Are you trying to live a more homespun seasonal life, maybe thinking about homesteading? Maybe you’ve already begun taking steps to live a life that is built from your own hands but are wondering how to sustain it for the long-term. It doesn’t matter if you’re living in the city or in the country, there are some things everyone can do to get and stayed prepared for a life that can sometimes be unpredictable. There are ways we can accomplish a little personal security and homestead preparation through small things and steps. It is not about having a large savings account or an entire year’s supply stored in the food pantry, though those are good things, it is more about having a small supply and the necessary skills and attitude to make it work, it’s all about homesteading for sustainability.
1. Stay out of debt
If you are currently using credit cards to make ends meet or for splurges and only making the minimum payments, stop that now. I strongly suggest getting out of debt, as well. It seems owning things free and clear is the only way to ensure the homestead will remain your property. Avoiding debt means no money spent on interest, finance charges, late fees, etc., meaning more money stays in your home economy not the economy of some bank that has the right to change terms at will. Try to think in terms of living below your means, not just within them whenever possible.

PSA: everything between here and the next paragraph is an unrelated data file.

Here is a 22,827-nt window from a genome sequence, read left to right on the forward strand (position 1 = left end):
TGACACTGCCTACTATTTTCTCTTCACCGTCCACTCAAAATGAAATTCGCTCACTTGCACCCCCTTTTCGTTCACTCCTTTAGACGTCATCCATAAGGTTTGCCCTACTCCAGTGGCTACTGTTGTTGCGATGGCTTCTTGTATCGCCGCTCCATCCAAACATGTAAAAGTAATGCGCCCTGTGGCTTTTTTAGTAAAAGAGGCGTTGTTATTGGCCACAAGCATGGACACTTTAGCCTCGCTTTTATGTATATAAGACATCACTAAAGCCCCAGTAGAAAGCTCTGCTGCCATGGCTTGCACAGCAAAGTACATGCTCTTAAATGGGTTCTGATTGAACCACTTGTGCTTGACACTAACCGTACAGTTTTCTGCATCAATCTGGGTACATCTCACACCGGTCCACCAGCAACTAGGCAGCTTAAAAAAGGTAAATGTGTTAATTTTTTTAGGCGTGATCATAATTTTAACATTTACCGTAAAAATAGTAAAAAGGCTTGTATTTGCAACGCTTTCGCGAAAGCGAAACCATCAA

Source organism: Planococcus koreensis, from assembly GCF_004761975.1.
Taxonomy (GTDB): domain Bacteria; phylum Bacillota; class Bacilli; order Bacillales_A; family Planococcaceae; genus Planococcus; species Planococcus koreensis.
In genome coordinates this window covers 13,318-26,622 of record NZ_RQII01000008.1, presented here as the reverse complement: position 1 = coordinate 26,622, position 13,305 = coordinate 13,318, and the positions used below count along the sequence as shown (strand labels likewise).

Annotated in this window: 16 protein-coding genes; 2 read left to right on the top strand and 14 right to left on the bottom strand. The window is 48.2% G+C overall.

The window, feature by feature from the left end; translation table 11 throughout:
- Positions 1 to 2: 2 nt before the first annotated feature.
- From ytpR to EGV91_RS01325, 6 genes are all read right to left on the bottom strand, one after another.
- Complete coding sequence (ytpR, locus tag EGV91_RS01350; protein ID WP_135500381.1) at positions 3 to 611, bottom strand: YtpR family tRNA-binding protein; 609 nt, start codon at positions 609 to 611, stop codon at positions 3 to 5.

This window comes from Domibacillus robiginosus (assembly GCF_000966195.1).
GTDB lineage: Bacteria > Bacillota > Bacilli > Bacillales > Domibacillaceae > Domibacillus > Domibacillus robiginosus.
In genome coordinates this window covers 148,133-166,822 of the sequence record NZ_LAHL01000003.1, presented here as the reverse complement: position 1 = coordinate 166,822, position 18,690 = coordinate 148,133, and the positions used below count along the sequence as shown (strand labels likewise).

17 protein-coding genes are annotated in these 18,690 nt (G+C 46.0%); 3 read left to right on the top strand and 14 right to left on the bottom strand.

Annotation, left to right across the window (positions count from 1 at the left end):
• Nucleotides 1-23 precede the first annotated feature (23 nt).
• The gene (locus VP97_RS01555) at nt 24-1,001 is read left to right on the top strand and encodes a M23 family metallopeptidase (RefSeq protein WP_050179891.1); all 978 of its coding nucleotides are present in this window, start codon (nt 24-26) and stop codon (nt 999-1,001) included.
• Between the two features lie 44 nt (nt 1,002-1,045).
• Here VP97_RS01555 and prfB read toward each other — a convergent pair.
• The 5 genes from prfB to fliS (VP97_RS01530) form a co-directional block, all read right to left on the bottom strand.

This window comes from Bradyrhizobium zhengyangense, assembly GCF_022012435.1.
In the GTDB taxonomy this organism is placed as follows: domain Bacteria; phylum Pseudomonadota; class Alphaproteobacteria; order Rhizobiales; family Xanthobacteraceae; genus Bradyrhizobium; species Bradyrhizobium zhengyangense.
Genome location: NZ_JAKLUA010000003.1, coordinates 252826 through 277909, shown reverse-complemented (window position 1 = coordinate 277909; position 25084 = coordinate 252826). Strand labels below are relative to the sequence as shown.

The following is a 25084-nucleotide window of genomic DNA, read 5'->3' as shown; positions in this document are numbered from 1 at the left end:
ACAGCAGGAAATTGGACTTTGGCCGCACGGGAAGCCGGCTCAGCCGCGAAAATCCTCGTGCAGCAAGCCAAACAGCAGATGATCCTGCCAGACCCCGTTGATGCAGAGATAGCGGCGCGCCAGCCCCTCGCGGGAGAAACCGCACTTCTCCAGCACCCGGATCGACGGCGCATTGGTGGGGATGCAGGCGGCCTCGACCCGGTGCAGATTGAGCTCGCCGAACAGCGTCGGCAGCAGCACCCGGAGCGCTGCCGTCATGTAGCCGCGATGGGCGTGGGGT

2. Start Building a Savings
Save whatever you can pull together. Look for ways to build yourself a reserve that will help see you through unemployment and/or unexpected expenses. Start small and find a local bank with a good reputation and a high interest rate and let your money grow. I do recommend keeping some money on hand for those times when the bank is closed, as well.
3. Build your Supply Reserves
Start stocking your food pantry when you find good sales, are offered surplus from someone’s garden, and/or find some wild foods worth keeping. Learn to can, freeze, and dehydrate and do so whenever possible to keep your pantry and your stomach full. A well-stocked pantry may be more valuable than money in the bank, so do keep yourself and your family well prepared for any emergencies with nutritious food in the pantry. It goes beyond food items, however; think candles,blankets, wood for heating, first aid items, batteries, and other items you feel necessary (toilet paper?).
4. Get to Know Your Neighbors / Community
In daily homesteading activities, our communities help us in numerous ways. Let’s face it – in times of emergency, whether natural disaster or economic difficulties, it’s our neighbors who, we’ll need to rely on and who will rely on us. These are the folks we can turn to for bartering goods and services, who can teach us skills, and much more. This doesn’t mean you have to best friends, it just means you have to know them and know who has what skills if at all possible. It sure makes it easier to borrow a cup of sugar or a wheelbarrow if you’ve actually talked to your neighbors previously.
5. Learn Useful Skills